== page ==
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Eleven Intermountain hospitals are ranked among the best in the country in a first-ever report on the top 100 hospitals for patient engagement
Eleven Intermountain Healthcare hospitals are ranked among the best in the country in a first-ever report on the top 100 hospitals for patient engagement, according to the National Patient Engagement Ranking from Axial Exchange and Becker's Hospital Review.
Intermountain's Bear River Valley Hospital is ranked No. 13 overall, Riverton Hospital (#14), McKay-Dee Hospital (#26), Dixie Regional Medical Center (#29), LDS Hospital (#40), Intermountain Medical Center (#43), Valley View Medical Center (#44), Logan Regional Hospital (#50), Utah Valley Regional Medical Center (#70), Alta View Hospital (#75) and American Fork Hospital (#90).
The National Patient Engagement Ranking defined patient engagement as the process by which patients become invested in their own health.
Becker's, a leading healthcare publication, and Axial, a patient engagement and technology company, evaluated all 3,077 U.S. hospitals and their engagement efforts. The analysis found that hospitals ranked in the top 100 provided patients with better information and tools that support self care, enabled patients to have rich interactions with staff, have lower 30-day readmission rates and higher patient scores, according to Becker's.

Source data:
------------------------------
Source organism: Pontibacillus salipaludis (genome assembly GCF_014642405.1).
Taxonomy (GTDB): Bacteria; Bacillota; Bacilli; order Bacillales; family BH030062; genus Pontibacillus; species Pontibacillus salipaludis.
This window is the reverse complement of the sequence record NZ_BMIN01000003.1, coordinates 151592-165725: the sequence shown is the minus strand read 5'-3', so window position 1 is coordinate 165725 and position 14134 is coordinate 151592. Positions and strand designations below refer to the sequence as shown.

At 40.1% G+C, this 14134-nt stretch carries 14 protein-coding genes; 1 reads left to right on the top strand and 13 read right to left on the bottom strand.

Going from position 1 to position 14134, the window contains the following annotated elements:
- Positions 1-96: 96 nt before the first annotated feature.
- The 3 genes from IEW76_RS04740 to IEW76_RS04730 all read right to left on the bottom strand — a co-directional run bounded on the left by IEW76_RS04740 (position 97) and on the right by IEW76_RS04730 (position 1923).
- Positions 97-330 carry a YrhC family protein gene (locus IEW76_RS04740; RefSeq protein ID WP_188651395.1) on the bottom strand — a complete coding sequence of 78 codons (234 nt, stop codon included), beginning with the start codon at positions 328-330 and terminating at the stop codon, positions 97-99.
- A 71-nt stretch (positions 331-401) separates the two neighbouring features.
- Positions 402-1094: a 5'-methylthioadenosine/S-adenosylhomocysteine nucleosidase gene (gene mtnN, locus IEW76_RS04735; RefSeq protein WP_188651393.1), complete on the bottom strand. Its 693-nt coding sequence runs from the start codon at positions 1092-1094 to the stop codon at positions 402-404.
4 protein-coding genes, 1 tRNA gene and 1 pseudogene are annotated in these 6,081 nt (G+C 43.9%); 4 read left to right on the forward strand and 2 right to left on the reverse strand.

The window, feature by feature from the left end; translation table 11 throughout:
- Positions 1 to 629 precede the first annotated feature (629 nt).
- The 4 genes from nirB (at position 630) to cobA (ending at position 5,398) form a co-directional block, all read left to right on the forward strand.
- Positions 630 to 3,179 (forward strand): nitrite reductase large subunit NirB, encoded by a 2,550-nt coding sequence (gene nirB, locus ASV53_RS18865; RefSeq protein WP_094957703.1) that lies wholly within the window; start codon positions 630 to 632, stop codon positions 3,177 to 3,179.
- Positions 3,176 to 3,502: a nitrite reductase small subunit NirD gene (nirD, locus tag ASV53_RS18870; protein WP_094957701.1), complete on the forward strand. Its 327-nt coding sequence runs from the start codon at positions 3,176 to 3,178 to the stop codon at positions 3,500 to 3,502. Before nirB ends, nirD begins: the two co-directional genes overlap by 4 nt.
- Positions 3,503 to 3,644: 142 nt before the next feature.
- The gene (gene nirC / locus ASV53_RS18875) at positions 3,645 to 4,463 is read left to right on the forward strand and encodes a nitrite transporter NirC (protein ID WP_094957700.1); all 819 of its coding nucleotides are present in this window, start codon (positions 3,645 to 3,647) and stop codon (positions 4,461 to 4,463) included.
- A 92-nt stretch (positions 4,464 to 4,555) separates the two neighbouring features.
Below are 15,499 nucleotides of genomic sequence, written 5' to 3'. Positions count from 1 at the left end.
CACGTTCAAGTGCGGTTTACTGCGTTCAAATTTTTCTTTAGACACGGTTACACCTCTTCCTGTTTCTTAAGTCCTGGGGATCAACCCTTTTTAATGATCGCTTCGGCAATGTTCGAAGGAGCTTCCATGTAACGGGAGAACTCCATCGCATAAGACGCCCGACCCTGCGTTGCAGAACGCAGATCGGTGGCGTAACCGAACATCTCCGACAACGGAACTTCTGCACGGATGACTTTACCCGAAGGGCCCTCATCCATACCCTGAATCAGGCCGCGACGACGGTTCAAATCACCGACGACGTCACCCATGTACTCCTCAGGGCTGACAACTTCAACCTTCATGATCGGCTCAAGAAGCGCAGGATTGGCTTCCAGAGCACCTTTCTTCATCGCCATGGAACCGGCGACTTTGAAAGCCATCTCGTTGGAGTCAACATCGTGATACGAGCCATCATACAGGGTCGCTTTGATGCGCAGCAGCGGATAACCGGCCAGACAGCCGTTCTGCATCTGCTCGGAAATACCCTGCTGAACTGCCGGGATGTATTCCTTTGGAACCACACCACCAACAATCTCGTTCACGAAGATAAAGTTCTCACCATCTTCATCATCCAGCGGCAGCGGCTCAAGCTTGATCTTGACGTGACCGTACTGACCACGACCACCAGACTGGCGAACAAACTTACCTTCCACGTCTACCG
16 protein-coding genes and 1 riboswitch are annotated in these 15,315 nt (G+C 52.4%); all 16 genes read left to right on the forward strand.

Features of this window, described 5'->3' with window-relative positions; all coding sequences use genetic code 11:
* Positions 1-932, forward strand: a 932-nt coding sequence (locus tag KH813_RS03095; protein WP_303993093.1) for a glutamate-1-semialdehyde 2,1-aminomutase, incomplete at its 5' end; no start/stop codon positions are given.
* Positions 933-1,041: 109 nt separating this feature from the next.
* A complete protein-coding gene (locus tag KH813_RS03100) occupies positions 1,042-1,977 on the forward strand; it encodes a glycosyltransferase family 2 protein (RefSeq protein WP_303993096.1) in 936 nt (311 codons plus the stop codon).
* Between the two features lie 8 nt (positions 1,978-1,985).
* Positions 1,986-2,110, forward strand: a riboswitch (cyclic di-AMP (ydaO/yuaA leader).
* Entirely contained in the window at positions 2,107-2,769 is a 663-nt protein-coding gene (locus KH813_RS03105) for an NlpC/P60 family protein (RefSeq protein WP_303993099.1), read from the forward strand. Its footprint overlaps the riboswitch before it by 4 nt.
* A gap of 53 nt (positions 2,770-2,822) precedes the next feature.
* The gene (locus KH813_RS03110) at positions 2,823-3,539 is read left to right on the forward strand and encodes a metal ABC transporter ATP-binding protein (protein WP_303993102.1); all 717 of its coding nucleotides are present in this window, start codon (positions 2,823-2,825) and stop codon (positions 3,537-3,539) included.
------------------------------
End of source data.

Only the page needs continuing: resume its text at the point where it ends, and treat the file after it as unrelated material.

“This is a very encouraging study because patient engagement is a huge priority for hospitals at Intermountain and across the United States,” says Lisa Graydon, RN, MBA, chief nursing officer for Intermountain's Urban Central Region hospitals. “The fact that 11 of the top 100 hospitals in this national ranking are from Intermountain is a huge honor for all of our people who are working so hard to live up to our commitments to our patients and provide truly extraordinary care."
Graydon says it's the little things that make a big difference to patients, such as making sure they are informed and involved in their care.
For example, she says, as nurses end and begin a shift at Intermountain, they do their "hand-off" report at the patient's bedside, rather than at a nurse’s desk, so that the patient is part of the care process and knows what the care plan is for the next shift.
Axial and Becker's decided to do the report because other national rankings, such as those by U.S. News & World Report, haven't previously included patient satisfaction as a factor.